Closing A&E units due to staff shortages is a scandal
By Jill Seymour
So now we know. Overnight accident and emergency services at Telford’s Princess Royal Hospital are due to close for at least six months, from November.
This simply cannot be allowed to happen. It is a scandal, in a supposedly developed society such as ours, that health officials should find themselves backed into a corner by a chronic lack of qualified staff.
The Government has it entirely in its power to address this issue before the scheduled shut-down – and it must do so, without delay. This is no time for political side-stepping, or lame excuses.
I know from personal experience just how much difference an extra 10 or 15-minute dash down the M54 or A5 can make in times of emergency.
The first few moments of a blue-light call are the most critical, and once Telford loses its night-time A&E service, the chances of it being gone for ever will rise sharply.
The result? Downgrading of a hospital serving one of the fastest growing populations in the Midlands, and an even longer tailback of night-time ambulances in Shrewsbury, Stoke or Wolverhampton – which are already struggling to cope with their own excessive workloads.
The Royal College of Medicine recommends that SaTH’s two A&E departments should have 52 emergency medicine consultants or middle grade doctors – they have just 21.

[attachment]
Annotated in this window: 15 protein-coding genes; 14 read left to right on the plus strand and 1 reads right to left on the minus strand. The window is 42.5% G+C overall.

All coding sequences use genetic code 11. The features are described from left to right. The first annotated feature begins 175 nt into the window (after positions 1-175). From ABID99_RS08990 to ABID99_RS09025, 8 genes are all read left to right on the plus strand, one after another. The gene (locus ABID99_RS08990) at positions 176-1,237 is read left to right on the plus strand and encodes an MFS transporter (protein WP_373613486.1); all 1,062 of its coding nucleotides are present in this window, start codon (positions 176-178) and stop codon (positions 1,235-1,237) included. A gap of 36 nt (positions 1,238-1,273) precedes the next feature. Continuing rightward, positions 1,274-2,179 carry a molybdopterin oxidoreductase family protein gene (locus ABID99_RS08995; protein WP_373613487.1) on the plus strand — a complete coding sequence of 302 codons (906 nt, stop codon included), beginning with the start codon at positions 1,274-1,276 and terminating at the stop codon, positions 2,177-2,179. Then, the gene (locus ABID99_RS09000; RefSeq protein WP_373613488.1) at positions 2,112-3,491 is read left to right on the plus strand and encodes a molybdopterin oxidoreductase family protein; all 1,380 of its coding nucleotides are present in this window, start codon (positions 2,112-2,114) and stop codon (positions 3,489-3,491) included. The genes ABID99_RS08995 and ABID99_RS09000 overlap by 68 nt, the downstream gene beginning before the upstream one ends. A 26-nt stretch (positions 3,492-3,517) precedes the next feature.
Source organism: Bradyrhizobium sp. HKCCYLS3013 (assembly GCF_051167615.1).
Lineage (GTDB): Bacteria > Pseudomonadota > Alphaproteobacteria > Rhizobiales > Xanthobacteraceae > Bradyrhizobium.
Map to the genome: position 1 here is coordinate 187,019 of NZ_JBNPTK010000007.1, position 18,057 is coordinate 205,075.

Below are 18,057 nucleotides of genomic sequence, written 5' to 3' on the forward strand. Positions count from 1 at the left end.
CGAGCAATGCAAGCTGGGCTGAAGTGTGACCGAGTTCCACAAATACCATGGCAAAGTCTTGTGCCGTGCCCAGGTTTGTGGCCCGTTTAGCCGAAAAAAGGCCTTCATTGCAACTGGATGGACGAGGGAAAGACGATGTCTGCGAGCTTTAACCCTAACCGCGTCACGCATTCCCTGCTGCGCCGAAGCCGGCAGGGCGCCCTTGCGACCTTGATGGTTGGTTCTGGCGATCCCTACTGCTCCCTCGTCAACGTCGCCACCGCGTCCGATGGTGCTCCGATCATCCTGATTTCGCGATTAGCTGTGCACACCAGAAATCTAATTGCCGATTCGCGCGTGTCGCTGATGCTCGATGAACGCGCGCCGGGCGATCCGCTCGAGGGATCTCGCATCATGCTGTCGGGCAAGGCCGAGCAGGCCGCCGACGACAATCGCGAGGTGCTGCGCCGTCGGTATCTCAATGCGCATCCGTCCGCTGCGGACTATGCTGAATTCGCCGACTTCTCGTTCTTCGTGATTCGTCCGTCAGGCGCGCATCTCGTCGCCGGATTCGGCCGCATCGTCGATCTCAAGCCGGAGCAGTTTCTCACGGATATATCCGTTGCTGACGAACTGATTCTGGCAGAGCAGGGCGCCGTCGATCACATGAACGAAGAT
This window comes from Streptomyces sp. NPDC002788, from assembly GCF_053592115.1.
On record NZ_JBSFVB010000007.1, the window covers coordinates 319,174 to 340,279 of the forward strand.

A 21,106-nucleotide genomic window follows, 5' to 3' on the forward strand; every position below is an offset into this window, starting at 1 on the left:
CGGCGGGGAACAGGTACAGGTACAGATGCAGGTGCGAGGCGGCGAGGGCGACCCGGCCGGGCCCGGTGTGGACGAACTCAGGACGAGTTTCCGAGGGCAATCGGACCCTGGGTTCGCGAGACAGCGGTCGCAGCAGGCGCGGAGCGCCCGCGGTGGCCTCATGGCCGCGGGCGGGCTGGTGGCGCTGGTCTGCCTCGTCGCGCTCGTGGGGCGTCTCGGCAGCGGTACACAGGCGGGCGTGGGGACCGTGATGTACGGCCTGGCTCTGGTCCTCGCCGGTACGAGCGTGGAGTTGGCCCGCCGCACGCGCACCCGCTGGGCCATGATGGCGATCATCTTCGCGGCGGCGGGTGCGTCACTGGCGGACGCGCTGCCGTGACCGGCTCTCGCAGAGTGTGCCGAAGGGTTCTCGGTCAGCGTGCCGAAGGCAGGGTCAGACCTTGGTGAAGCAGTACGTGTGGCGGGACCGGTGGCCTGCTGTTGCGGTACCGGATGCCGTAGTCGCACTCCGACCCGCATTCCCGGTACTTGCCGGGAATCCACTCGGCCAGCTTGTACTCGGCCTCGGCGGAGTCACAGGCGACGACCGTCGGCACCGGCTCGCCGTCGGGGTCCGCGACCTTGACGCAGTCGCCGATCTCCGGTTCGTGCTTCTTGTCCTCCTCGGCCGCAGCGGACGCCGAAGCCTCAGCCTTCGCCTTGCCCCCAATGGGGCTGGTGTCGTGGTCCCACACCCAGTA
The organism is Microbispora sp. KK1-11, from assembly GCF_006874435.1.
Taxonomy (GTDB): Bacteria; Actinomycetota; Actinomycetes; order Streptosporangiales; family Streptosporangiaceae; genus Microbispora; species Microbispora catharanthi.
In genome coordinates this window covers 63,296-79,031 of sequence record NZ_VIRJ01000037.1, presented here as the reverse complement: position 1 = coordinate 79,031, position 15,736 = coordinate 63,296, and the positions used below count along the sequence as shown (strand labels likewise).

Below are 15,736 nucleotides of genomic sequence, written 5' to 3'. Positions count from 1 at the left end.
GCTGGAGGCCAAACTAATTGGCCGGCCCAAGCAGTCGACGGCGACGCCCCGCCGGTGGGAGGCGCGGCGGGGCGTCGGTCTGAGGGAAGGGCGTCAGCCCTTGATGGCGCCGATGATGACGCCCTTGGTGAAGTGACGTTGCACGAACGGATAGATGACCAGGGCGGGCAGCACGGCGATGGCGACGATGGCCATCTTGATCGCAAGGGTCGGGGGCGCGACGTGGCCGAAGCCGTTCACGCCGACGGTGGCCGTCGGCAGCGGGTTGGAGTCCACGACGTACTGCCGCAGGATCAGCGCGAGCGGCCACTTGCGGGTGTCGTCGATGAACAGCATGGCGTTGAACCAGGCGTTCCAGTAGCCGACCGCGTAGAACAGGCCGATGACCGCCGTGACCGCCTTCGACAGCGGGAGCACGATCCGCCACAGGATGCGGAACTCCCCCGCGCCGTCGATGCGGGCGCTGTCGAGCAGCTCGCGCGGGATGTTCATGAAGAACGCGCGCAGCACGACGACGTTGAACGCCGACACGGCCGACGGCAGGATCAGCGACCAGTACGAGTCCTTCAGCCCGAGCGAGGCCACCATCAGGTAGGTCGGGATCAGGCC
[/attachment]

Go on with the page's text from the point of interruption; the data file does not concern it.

The NHS, and its hard-working Shropshire staff, are being treated with contempt by our Government, which is too busy dithering and in-fighting to put Britain’s best interests at heart.
It’s time to remove the chiefs, and put the running of our hospitals back into the hands of those who actually work on the front line, and understand what is needed.
Better still, get this Government to stop throwing money into vanity projects like HS2, stop wasting money on giving foreign aid handouts to countries who make it clear they don’t need it – and roll on to March 29th 2019, when we regain our independence and stop sending money to the EU.
Charity should begin at home, and right now, our people are crying out for priority services and care. Instead, all we hear about and see are cutbacks . . . to police, schools, health, and social care.
This Government is moving backwards, and has seemingly forgotten to listen to the people it serves.
So here are three simple requests, for starters.
Firstly, and most urgently, we need to pull together as one community voice – regardless of age, background or political persuasion – to force the Government to stand up and listen, and come to Telford’s rescue.
Secondly, Britain needs an NHS training and recruitment system which is worthy of the name. This has been neglected for far too long, and attempted remedies in recent months have done little more than offer a tiny sticking plaster for a gaping open wound.
And thirdly, we must give NHS staff the salaries and conditions which their skills deserve, and make them feel appreciated for the incredible work they do, in trying circumstances.